Home » Vaccines » Keeping vaccines as affordable as generic medicines: a matter of life and death
Value of Vaccines 2020

Keeping vaccines as affordable as generic medicines: a matter of life and death

iStock / Getty Images Plus / Sergei Anischenko

Aurélia Nguyen

Managing Director, Vaccines and Sustainability, Gavi, the Vaccine Alliance

Fundamental differences in developing vaccines and medicines mean that second generation vaccines are never going be as cheap as generic drugs, but there are still ways to reduce their cost.


Generic medicines – budget versions of brand-name drugs – are often quite literally a lifesaver because they are affordable. Vaccines are just as critical, protecting against infectious diseases such measles and polio, yet we don’t have cheap generics for vaccines.

This is because the biological nature of vaccines means the processes of manufacture, licensing and regulation are vastly different to medicines, leading to high fixed costs in development.

Since a vaccine can be the difference between life and death for billions of people, pushing for change in the factors that keep vaccine prices high is crucial.

Developing a vaccine never gets cheaper

So why can we have generic drugs but not vaccines? Manufacturers of generic drugs and medicines need to follow the same chemical recipe as the brand-name version, but they don’t necessarily need to test the generics on people to see whether they respond to them the same way.

A vaccine, however, is considered to be a new biological entity, and must be tested on people, which is costly and time-consuming. With vaccines, manufacturers may have to repeat trials for any innovation they want to make, adding to costs.

Along each step of production, hundreds of quality control steps are needed, raising costs and increasing timelines for production. All of this can send the cost of vaccine production soaring.

Since a vaccine can be the difference between life and death for billions of people, pushing for change in the factors that keep vaccine prices high is crucial.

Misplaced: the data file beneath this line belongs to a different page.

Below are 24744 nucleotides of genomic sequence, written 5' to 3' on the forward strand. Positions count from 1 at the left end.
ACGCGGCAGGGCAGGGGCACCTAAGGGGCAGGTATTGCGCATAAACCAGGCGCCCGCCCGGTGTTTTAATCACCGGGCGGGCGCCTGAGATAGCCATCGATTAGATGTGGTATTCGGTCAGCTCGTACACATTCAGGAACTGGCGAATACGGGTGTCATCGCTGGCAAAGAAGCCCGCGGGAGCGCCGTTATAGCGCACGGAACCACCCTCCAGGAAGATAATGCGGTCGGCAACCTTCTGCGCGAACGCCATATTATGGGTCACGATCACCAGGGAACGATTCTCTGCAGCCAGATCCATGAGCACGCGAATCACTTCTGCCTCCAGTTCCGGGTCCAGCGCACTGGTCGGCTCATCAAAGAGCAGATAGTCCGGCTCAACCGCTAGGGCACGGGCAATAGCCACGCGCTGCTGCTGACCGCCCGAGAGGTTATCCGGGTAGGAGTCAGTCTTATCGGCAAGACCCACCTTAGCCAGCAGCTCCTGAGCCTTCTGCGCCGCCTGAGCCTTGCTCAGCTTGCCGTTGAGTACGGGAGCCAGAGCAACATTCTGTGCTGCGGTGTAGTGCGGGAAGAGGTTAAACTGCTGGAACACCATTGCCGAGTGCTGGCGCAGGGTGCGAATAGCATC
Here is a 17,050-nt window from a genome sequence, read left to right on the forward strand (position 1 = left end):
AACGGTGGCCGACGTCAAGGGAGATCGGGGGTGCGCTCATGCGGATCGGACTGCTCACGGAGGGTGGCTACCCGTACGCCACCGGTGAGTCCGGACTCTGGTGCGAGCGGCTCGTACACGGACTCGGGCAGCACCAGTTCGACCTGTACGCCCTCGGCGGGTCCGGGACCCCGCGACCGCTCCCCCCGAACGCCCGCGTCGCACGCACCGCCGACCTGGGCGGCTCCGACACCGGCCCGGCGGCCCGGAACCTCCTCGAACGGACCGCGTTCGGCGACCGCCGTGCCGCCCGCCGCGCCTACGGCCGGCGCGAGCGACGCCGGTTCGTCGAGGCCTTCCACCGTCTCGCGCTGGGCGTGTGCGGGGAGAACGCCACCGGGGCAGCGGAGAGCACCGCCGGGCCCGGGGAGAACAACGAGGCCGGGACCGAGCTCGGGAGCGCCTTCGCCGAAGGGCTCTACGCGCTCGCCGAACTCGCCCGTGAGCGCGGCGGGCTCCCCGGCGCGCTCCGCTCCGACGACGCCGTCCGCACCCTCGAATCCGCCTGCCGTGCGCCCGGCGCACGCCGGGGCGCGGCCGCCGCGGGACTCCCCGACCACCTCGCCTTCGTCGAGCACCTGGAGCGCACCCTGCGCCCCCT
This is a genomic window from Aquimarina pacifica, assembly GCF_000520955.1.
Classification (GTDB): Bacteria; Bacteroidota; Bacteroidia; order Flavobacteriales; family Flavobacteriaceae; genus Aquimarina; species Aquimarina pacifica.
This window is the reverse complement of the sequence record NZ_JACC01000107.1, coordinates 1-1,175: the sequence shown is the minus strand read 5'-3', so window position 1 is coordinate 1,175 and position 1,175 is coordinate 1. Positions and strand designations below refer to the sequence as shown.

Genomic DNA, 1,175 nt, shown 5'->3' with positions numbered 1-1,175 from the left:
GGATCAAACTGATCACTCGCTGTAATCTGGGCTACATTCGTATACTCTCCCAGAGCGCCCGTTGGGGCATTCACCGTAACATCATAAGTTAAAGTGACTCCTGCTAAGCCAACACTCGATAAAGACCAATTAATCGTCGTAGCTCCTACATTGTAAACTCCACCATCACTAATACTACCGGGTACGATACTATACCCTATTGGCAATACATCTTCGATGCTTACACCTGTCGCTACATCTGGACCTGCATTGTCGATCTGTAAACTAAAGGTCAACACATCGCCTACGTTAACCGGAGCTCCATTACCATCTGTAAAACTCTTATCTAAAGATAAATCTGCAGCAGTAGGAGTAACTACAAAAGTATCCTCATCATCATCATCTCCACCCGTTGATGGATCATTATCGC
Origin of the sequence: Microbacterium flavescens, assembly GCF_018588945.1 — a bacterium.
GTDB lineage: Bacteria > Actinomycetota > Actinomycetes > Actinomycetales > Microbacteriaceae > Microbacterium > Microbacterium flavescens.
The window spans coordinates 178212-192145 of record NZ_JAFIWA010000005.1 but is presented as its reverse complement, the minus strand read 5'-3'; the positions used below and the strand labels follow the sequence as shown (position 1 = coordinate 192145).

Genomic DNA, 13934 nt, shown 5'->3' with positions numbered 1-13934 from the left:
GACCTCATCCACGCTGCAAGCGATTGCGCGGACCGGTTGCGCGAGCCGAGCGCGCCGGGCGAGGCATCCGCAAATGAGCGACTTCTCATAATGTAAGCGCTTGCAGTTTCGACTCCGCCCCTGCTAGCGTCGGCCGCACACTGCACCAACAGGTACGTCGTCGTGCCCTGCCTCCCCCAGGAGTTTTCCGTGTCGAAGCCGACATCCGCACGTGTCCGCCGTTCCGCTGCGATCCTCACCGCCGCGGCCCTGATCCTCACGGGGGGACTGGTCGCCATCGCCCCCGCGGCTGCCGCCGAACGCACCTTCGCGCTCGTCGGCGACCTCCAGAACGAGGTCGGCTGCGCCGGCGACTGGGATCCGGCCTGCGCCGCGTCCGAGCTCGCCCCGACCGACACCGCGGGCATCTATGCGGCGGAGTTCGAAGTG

Making vaccines more affordable for all

Since 2000, Gavi, the Vaccine Alliance, has been working to make vaccines accessible and affordable through innovative financing mechanisms such as committing to the purchase of a vaccine still in development, thereby reassuring the manufacturers that a market exists.

However newer vaccines can be more complex – for example, pneumococcal conjugate vaccines which protect against diseases like pneumonia – and this can make them more costly.

While funding programmes can lower the costs for poorer countries by subsidising the vaccines, ideally the cost to produce the vaccines would be lower in the first place. 

How to drive vaccine costs down

Uncertainties about vaccine demand can mean manufacturers increase prices to ensure they get a return on their investment sooner rather than later. Introducing greater certainty of demand can therefore lower costs.

Investing in ways of improving biological standards and assays to speed up investigation or proof-of-concept could lower costs too, as could new platform technologies to accelerate R&D and better regulatory science for faster approvals.

These shifts along the value chain of vaccine production would ultimately help lead to cheaper vaccines for those who need them most.

Find out how we can accelerate of the discovery, development, manufacturing and commercialisation of cell-based medicines.

Next article